Greenberg went so far as to say “the one thing I would never do is what Andy Reid did last night... [and] give a guy a second chance to try a long kick.” In other words, since longer kicks are (for most kickers) more difficult, he would rather avoid giving a kicker a first attempt that didn’t count as it might improve his chances of making the second one. “It’s like letting a guy with a 12-foot putt with a big break in it try it twice,” said Greenberg.
That was the comment that made me think about poker and the somewhat popular strategy of “running it twice” in cash games -- you know, those spots where players are all in and agree to have the remaining community cards dealt two times with each result determining where half of the pot goes. Our friend the Poker Grump wrote about the topic and facing the decision himself not too long ago. Here’s an example of players running it twice from an old episode of High Stakes Poker:
In the hand, Todd Brunson and Sam Farha get all of Farha’s stack in the middle on a flop with Farha leading with bottom two pair versus Brunson’s top pair of queens. Farha is a 70% favorite to win the hand, but they agree to run it twice. As it happens, Brunson wins the first time by making trips, but Farha’s hand holds up the second time and the pair split the pot 50-50.
Going back to icing the kicker, Greenberg was suggesting that by calling a timeout Andy Reid improved Lawrence Tynes’s chances of hitting the second field goal because the kicker benefitted from getting a practice attempt. Tynes and the Giants were taking a “long shot” -- literally -- and Greenberg didn’t like the idea of doing anything to make it easier on New York in such a situation.
However, there’s a key difference that causes the analogy to break down. Only the second try actually meant anything for Tynes and the Giants, whereas both results counted for Farha and Brunson.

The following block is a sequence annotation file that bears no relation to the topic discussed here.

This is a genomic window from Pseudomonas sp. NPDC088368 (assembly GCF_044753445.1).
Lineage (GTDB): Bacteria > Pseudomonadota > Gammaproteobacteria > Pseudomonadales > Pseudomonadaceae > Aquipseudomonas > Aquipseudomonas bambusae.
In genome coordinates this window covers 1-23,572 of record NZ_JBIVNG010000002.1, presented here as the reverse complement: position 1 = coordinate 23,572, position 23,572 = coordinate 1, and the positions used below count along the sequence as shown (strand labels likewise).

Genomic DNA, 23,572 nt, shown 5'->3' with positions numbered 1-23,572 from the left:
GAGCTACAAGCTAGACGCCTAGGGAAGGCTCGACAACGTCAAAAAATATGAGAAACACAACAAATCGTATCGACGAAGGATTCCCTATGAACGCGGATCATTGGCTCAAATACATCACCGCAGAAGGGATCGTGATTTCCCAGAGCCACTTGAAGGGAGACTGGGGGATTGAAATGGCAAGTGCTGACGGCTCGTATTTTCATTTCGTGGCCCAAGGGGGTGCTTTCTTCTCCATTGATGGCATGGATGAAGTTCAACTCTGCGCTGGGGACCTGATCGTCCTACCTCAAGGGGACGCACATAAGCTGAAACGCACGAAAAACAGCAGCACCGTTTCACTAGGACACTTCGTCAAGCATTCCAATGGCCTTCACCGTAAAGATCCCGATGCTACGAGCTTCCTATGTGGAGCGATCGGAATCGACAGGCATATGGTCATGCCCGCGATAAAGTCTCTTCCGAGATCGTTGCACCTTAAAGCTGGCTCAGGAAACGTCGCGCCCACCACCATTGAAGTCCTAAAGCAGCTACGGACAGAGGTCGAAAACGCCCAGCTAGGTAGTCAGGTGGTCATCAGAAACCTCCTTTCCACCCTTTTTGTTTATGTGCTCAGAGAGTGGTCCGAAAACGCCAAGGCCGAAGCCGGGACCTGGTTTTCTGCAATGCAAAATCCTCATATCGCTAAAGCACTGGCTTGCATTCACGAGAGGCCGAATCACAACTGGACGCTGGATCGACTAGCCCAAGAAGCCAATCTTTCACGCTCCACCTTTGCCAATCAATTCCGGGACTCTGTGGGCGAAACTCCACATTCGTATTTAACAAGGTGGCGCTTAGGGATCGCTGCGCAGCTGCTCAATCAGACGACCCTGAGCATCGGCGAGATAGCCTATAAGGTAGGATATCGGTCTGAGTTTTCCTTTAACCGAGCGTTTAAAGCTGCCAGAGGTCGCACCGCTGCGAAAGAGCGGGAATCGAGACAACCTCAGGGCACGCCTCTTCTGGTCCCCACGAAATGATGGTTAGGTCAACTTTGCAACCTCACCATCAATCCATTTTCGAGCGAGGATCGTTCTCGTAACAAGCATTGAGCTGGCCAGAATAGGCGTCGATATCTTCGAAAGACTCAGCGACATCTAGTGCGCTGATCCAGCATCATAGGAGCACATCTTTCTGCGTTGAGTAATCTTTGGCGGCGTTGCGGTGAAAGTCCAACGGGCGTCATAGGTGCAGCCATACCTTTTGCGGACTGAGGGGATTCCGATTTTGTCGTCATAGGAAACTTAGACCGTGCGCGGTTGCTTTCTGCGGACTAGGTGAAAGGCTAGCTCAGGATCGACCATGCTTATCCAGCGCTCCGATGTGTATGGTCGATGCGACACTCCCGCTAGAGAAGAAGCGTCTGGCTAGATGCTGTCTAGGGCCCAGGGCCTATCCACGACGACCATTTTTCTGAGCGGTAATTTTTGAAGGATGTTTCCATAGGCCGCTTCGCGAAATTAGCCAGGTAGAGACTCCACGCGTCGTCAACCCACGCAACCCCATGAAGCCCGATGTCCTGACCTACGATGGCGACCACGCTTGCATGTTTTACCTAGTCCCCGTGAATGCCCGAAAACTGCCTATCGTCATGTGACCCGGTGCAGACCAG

Still, there remains a kind of parallel between the two situations. In fact, when Vick argues to “let him kick it, and if it’s in, it’s in,” it sounds a lot like what Phil Laak is saying -- as PokerGrump quotes in his post -- regarding his decision to stop running it twice and to “embrace the variance.”
Like Vick and the two Mikes, I’m not a big fan of icing the kicker, either, and if I were to guess I’d bet they’ll probably institute a rule in the near future designed to prevent the practice. But my objection doesn’t really concern the effectiveness of the strategy (or lack thereof).
Rather, as I was alluding to last week, there are already too many examples of “do-overs and didn't-counts” in the NFL thanks to all of the replay challenges after every score, turnover, and other instances when coaches are able to throw the red flag and dispute calls. I’d like to be able to watch plays happen and know they were meaningful and counted, and not always be wondering if what I just saw was going to be rethought and revised. Then again, I’m a spectator, not a participant. I understand those actually playing the game aren’t going to be as ready to “embrace the variance” of human error in officiating.
But as far as icing the kicker goes, I think we might safely get rid of that particular variety of “running it twice” in football.